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How to stay well while studying

It's important to look after your health while studying in Australia

Two young international students laughing and playing together
Two young international students laughing and playing together

Studying abroad can be exciting and life-changing; you’ll be exposed to new cultures,
foods, histories, people and landscapes. From tasting an iconic Bunning’s sausage sizzle to exploring the outback, Australia offers a range of experiences you won’t find anywhere else.

But while there will be many good times, you may also face a challenge or two adjusting to your new life in Australia.

There are lots of things you can do to look after your physical and mental health while studying abroad. There are also steps you can take to create a support network that will help you achieve your study goals – and enjoy yourself along the way!

How to stay fit and well

No matter where you are in the world, keeping your body moving and healthy will help you stay on top of your study and make you feel good.

  • Get active Try to be physically active every day. Each week, try to get between 2.5 and 5 hours of moderate exercise, such as walking, or 1.25 to 2.5 hours of activity that makes you work harder. Remember, exercising with a friend or joining a fitness class can make physical activity more enjoyable – and help you stick to a routine.  

  • Go exploring Australian universities often have large green grounds or are located near parks, bushland and sports fields. Why not ask a classmate if they’d like to go for a walk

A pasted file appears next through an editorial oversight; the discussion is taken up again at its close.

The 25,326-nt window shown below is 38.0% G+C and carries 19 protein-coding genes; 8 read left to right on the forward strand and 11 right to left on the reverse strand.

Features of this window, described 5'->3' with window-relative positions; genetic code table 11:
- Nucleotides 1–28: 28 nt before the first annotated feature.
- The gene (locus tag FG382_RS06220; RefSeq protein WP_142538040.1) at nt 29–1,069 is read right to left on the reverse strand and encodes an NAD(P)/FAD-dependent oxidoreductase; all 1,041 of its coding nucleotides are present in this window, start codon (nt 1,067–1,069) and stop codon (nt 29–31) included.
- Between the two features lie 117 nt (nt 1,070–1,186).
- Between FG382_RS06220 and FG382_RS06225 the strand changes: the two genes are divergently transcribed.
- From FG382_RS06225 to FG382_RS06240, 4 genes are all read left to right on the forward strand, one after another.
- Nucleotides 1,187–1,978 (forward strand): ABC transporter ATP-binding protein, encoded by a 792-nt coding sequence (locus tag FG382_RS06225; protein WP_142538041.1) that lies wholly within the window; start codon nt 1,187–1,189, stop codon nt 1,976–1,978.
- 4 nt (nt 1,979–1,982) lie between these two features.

around the university? When you feel comfortable, you can also start to explore the neighbourhood. Sightseeing around a new city is a great way to get moving while helping familiarise yourself with local cafes, gardens and people – Aussies are generally very friendly and greet each other with a wave or ‘hi’.

  • Join a club If you’ve got a favourite activity or sport you played at home, find out if your
    university offers the same or a similar sport. You may even find a local social competition or nearby gym to join.

How to look after your mental health 

If you’re feeling low, depressed or anxious, you’re not alone. International students have a higher risk of experiencing poor mental health than local students.

Some of the reasons for this are being away from family and close friends, language barriers and cultural differences, and study and financial pressures.

It’s understandable that your mental health might be lower than usual. But it is important that you think about some things that might make you feel better sooner rather than later.

  • Looking after your body Looking after your body is good for your mind. Exercise releases chemicals that improve your mood. It also gets you outside and to new places, gives you a chance to meet new people and can help you feel less lonely.